The program puts Google one step ahead of Microsoft and Yahoo in the battle to become the default search tool for both the web and the desktop. More importantly, it puts Google front and center in Windows PCs, helping to establish the company's dominance not just in the search business but as a nexus of your computing experience. If I worked at Microsoft, I'd be very concerned.
This is Google's second desktop search program. The first one, like current offerings from Microsoft, Yahoo and Copernic, lets users type in one or more words and instantly locates e-mail and files containing the search words. The new version also does that, but it has several additional features.
Google has further enhanced its search capability to locate files and messages, using a new feature called Quick Find. As soon as you start to type, the new search tool starts to narrow down the search. Type F and it will find all files that begin with F. Type FID and you'll narrow it down to those that begin with FID including Fido, Fidel and Fidelity. Keep typing and you keep narrowing down the search.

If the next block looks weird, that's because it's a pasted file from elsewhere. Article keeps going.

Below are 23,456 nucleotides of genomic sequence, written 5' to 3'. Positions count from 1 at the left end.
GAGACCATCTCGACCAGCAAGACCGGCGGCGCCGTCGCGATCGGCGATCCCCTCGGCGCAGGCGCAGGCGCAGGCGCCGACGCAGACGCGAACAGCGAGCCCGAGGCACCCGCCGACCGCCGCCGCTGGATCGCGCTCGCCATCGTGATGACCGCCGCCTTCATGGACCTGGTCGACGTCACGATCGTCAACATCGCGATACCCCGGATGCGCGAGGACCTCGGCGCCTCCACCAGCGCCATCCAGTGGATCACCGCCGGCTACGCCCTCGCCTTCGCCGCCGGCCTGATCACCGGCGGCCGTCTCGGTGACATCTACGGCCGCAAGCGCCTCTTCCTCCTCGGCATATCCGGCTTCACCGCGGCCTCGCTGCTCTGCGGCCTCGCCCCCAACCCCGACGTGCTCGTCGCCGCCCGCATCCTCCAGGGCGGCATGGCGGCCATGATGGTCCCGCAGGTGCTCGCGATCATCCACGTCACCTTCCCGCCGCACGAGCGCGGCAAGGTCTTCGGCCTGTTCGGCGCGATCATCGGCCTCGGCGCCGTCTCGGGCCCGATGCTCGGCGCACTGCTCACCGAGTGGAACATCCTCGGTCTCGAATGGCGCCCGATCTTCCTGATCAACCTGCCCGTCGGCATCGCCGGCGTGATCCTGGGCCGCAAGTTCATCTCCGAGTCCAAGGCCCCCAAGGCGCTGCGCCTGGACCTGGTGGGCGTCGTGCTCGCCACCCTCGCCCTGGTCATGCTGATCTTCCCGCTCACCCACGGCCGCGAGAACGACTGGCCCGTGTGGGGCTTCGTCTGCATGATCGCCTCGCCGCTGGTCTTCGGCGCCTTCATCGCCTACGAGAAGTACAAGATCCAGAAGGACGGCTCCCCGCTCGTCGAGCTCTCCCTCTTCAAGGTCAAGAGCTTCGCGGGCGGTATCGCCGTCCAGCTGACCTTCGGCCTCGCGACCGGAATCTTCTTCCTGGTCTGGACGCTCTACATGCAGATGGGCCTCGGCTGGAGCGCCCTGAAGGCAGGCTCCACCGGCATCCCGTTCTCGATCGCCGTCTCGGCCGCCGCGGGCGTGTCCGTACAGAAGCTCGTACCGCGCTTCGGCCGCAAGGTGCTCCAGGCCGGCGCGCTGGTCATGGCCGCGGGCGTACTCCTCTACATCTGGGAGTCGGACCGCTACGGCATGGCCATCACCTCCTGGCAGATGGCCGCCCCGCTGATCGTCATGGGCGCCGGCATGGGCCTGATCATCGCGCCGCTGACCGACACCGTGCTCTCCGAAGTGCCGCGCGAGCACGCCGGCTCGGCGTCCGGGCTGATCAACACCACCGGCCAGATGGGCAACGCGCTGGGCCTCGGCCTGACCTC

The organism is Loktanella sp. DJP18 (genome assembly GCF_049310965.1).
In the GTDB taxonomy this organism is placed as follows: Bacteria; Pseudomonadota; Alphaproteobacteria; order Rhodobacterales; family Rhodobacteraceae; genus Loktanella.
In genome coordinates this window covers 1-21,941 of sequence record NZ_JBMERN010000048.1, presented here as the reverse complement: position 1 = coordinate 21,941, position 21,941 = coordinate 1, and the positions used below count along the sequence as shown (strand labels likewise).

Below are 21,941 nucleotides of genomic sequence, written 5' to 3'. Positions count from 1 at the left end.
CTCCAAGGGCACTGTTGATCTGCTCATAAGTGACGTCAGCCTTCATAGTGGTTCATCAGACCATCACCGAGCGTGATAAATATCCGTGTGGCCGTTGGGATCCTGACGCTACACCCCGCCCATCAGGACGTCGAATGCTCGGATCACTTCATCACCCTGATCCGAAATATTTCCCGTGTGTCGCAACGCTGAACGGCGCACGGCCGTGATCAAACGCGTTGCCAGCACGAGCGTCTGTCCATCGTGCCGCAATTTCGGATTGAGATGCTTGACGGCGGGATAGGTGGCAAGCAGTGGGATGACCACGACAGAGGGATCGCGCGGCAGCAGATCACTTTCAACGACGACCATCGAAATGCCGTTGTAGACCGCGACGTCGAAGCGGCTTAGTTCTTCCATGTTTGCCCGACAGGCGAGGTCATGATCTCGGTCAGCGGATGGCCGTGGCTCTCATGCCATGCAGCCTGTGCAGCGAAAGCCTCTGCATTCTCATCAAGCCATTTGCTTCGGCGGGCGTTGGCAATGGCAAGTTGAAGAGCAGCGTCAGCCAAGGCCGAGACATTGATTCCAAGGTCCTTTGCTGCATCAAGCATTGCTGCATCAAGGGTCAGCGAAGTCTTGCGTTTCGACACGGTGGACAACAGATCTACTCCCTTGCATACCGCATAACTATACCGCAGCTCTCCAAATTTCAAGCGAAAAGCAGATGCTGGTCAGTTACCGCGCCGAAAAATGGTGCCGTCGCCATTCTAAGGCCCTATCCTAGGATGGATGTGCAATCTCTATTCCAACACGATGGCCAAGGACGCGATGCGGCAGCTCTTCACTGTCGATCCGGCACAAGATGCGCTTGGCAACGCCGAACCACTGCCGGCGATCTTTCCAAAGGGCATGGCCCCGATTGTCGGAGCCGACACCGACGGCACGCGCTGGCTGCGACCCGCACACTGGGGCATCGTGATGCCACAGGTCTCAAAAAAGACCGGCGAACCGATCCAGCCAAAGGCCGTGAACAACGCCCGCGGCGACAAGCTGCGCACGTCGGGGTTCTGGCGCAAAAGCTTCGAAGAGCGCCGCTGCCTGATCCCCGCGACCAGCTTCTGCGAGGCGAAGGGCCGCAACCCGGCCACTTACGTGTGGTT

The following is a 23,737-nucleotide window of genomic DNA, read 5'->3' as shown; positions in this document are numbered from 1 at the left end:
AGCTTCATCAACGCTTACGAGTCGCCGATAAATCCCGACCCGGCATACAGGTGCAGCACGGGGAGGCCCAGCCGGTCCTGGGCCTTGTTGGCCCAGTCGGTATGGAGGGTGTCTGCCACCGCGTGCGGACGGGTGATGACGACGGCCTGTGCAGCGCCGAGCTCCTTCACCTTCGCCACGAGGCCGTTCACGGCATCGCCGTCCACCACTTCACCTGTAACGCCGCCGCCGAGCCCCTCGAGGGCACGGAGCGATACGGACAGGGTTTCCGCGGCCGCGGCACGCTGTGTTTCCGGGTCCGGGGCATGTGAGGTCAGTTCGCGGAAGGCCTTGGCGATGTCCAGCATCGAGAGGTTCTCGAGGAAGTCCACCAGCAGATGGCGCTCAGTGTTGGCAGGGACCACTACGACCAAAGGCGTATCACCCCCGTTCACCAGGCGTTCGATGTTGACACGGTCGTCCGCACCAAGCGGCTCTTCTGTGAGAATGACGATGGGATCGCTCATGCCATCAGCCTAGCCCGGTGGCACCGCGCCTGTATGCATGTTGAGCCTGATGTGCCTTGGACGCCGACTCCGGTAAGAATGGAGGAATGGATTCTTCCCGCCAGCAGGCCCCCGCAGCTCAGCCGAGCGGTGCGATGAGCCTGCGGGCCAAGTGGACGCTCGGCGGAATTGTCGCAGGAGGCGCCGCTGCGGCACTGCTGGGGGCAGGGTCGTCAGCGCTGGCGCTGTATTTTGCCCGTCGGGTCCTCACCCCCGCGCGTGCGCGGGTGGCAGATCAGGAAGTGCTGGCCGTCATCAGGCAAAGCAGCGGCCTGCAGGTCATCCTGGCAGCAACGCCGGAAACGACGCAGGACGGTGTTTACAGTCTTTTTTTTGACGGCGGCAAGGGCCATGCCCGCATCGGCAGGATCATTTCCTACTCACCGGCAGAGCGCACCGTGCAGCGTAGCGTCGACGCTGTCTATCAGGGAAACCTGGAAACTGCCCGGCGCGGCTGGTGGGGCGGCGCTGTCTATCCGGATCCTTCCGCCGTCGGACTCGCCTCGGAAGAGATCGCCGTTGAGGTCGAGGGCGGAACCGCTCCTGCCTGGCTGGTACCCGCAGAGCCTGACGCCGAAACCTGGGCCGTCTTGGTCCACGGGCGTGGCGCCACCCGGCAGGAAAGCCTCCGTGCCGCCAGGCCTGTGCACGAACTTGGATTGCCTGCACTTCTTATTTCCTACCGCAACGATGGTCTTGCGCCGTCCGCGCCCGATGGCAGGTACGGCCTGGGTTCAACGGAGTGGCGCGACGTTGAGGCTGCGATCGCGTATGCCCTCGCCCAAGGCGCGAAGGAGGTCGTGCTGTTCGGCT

This is similar to the Spotlight program that Apple offers with its new Tiger operating system. Microsoft has said that it, too, will have a more advanced desktop search function in Vista, its long awaited successor to Windows XP that is due out late next year.
The search box can be programmed to search the web, your computer, news or other Google services, but you can easily override the default. For example, if you've set the default to search the web, you can still have it search your desktop by pressing Ctrl D after you enter a search string. If you type Ctrl N it will search Google News and if you type Ctrl I it will search images. Typical of Google, search is very fast.